Before F1 – Sauber

 

In the last two decades, motor racing fans have grown up with the name Sauber being part of the Formula One family. From their first appearance in 1993 at the South African Grand Prix to the present, they have competed in over 400 Grand Prix. But what about before? Before the hustle and bustle of the F1 circus?

They didn’t just appear on the scene out of nowhere with a V10 Sauber badged Ilmor engine bolted into their C12 chassis and backing from Mercedes-Benz. No they most certainly did not. They brought with them a wealth of racing experience.

Sauber had a past life, one which existed since the 1970s. It was a life of a different kind, but just as thrilling. I’m going to take you back in time, before 1993.

Before Formula One, Sauber raced Sportscars. Before Formula One, Sauber won the 24 Hours of Le Mans.

Peter Sauber began building sportscars in the 1970s. He would in the next decade go on to run turbo-charged Mercedes V8 engines as Sauber became the official Mercedes-Benz factory team.

In his parents basement, Peter Sauber built the C1. It was made of a tubular frame and powered by a Ford Cosworth engine. He drove it in the 1970 Hillclimb championships, but it was Friedrich Hurzeler who drove the same model to victory in 1974.

Sauber had, in 1973, built three C3 spec chassis for their customers. This was designed by Guy Boisson and competed predominantly in the Swiss Sportscar Championship. In 1975 Boisson was joined by Edy Wiss and together they created the first aluminium chassis. This was called the C4 and only one was ever produced.

The Sauber C5 was next and it carried a two litre BMW engine. Driven by Herbert Miller the car won the 1976 Interserie Championship. It was in the following two years that the C5 would see action at the greatest race in the world. Sauber entered the 24 Hours of Le Mans. In 1977 driven by Swiss pair Eugen Strahl and Peter Bernhard the car led its class before retiring. The following year they returned with the same two drivers being joined by Marc Surer who would go on to make 82 Grand Prix starts in Formula One. Unfortunately they succumbed again to the gruelling race and had to retire the car.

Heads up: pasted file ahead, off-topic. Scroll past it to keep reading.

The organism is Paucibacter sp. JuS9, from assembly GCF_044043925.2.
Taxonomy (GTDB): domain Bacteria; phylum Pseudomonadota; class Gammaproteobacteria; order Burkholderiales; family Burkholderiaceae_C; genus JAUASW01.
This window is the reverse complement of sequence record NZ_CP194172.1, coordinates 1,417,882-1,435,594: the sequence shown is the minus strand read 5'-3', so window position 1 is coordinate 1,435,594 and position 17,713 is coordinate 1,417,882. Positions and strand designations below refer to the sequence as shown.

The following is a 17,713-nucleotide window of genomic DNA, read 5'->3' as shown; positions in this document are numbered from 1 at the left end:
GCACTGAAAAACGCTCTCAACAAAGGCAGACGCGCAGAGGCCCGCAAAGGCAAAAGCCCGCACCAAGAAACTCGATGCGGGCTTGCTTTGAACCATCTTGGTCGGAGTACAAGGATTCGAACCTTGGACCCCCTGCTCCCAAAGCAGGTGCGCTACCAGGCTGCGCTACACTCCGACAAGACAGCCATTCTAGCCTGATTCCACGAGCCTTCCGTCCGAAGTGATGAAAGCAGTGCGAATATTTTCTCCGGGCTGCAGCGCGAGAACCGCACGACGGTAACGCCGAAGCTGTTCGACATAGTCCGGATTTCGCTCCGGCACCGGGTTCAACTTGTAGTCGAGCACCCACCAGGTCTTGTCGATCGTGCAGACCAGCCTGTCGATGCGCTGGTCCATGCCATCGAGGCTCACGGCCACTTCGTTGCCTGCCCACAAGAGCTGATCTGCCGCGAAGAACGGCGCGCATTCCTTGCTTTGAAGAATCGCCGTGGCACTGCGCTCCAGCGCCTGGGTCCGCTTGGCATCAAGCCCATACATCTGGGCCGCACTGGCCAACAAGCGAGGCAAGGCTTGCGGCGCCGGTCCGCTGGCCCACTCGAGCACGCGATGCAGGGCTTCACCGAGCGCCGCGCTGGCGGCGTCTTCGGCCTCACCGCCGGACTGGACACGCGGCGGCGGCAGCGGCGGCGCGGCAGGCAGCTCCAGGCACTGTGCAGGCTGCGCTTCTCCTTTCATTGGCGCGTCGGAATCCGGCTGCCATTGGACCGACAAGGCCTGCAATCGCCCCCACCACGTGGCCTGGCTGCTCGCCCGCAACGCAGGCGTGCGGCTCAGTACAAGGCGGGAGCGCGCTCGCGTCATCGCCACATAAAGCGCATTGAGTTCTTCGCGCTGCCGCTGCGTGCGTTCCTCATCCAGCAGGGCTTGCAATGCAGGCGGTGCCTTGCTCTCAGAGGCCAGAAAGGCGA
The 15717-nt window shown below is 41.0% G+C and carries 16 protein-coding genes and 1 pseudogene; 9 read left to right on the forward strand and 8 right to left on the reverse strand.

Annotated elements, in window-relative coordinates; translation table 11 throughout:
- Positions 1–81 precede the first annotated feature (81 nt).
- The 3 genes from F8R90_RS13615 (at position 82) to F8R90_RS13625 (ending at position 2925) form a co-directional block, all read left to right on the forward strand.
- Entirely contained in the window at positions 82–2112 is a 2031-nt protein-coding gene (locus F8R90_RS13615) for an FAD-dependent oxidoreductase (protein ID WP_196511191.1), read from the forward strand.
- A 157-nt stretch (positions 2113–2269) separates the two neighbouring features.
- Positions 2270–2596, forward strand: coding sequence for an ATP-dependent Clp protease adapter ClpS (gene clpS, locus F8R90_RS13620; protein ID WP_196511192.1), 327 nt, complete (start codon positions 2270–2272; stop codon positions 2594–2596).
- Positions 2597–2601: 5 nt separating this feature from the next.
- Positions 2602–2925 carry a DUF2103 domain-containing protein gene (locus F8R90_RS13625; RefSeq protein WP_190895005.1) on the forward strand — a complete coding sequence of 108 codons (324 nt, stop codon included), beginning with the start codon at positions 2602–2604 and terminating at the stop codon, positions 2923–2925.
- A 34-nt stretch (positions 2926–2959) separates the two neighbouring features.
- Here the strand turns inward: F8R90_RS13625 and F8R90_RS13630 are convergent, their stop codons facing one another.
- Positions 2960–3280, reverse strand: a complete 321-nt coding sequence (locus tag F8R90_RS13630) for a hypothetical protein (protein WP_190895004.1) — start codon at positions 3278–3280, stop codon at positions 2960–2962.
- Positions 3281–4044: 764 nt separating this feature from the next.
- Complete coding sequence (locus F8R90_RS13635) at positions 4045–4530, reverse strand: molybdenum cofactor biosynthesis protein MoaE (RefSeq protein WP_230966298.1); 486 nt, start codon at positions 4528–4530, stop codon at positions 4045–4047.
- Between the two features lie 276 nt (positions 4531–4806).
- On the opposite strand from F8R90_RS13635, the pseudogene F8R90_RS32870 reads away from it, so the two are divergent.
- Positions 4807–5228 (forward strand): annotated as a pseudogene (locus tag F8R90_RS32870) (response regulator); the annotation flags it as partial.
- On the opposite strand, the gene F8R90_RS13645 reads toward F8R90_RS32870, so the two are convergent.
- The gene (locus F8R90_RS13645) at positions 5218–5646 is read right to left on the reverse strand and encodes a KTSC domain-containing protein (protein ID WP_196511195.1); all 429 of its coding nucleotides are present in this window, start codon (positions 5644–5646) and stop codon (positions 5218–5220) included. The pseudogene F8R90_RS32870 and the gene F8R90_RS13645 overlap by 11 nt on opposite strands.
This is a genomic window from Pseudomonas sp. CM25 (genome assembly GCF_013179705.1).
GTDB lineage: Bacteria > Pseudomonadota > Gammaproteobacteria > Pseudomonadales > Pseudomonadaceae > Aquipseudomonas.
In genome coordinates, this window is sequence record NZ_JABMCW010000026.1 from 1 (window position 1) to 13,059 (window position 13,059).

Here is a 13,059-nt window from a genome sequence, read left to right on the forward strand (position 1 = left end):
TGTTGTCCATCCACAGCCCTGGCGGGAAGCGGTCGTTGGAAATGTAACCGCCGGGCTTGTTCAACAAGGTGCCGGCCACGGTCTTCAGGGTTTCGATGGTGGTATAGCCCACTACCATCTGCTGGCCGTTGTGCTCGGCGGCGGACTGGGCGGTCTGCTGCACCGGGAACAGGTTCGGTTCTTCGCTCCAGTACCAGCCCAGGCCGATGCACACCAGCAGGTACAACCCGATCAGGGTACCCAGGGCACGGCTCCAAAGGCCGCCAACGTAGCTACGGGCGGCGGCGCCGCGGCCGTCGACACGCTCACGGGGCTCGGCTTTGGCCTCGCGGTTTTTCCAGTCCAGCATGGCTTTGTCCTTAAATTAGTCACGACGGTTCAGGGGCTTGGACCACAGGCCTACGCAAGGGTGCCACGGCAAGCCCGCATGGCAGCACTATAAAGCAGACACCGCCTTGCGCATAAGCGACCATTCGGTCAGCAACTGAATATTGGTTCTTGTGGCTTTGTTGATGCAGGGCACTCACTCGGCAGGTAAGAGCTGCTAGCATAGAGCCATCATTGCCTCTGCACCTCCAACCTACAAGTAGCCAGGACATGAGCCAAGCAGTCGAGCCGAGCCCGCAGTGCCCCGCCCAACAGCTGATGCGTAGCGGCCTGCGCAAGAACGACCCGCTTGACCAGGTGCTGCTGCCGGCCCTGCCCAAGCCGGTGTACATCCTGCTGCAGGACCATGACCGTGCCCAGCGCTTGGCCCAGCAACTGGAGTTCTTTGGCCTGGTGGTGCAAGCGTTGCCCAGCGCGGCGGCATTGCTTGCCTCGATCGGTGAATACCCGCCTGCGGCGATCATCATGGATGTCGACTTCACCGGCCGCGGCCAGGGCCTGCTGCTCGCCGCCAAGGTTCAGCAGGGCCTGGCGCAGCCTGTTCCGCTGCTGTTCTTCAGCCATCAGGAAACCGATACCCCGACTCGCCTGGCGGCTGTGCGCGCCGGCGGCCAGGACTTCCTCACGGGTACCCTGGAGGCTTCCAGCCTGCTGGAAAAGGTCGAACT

The focus changed for the team and Sauber began to build chassis for Lola Formula Two cars. Their three drivers finished first, second and fourth in 1979. One driver would become a team manager and later team principal for the A1GP Team Switzerland, Max Welti.

Together with Welti, Peter Sauber developed the M1 Sportscars and in 1981 they would see the car win the 1000km Nurburgring driven by Hans-Joachim Stuck and Nelson Piquet. The team were still involved at Le Mans that year. They entered their BMW M1 as Wurth-Lubrifilm Team Sauber. The car driven by Dieter Quester, Marc Surer and David Deacon would sadly face the same fate as their previous attempts and not finish.

Sauber would return to sportscar racing in 1982 with the C6. It was the first car to be tested in a wind tunnel and they had teamed up in sponsorship with BASF. It was during these tests that Peter Sauber built a friendship with Leo Ress who would become an important part of their journey into Formula One.

The team once again returned to the legendary French race in 1982 as supplying the chassis for the BASF Cassetten Team GS Sport using a Ford Cosworth, four litre, V8 engine inside its Sauber SHS C6. Both cars did not finish and so it was onto 1983.

As a team again in their own right, the Sauber Team Switzerland pitted their C7 with BMW M88, three and a half litre engine up against the dominant Porsche’s. This task was given to Diego Montoya, Tony Garcia and Albert Naon. The team finished 9th overall, a remarkable achievement given the performance of the Porsche cars in the day.

It was in 1985 that Sauber teamed up with Mercedes-Benz.

The team won the 1989 World Sportscar Championship with a Mercedes-Benz M119, five litre turbo V8 engine. Their drivers who made this winning transition were Jean-Louis Schlesser, Jochen Mass, Mauro Baldi and Kenny Acheson. In their cars they won every race but the Dijon-Prenois race.

1989 would also offer the greatest of all victories. After trying for a decade, Peter Sauber’s Mercedes-Benz “Silver Arrows” would conquer the 24 Hours of Le Mans. The C9 would finish first and second with the #63 car driven by Jochen Mass, Manuel Reuter and Stanley Dickens finishing five laps in front of its sister car the #61 driven by Mauro Baldi, Kenny Acheson and Gianfranco Brancatelli. The third Sauber C9 of Jean-Louis Schlesser, Jean-Pierre Jabouille and Alain Cudini would also finish fifth.

Sauber had achieved something that for the last decade had eluded them. They were now written in history as winners of the 24 Hours of Le Mans.

The success would not stop there and in 1990 they retained their title in the World Sportscar Championship but this time they were joined by two, young stars. Karl Wendlinger and Michael Schumacher. Wendlinger would win at Spa and Schumacher in Mexico. Michael Schumacher would also finish second at Dijon-Prenois and the Nurburgring. Two stars were born. They returned in 1991 but this was not a championship winning season but they still managed wins in the C1 class with Schumacher and Wendlinger at Autopolis.

Whether your journey started when Sauber were in Formula One or if you remember the heady days of sportscar racing, it is with a warm smile and glint in the eye that we can look back and say thank you.

Through their highs and lows, their smiles and tears there is one thing they will not be taking away from Sauber’s history and that is they are winners of the 24 Hours of Le Mans.

Thank you to Peter Sauber for sharing his dream with us. Thank you for sharing the “C” models which have bore the letter of your wife Christiane throughout the years. Thank you for giving us Sauber.

Thank you for the memories.

Neil Simmons

Twitter: @world_racing

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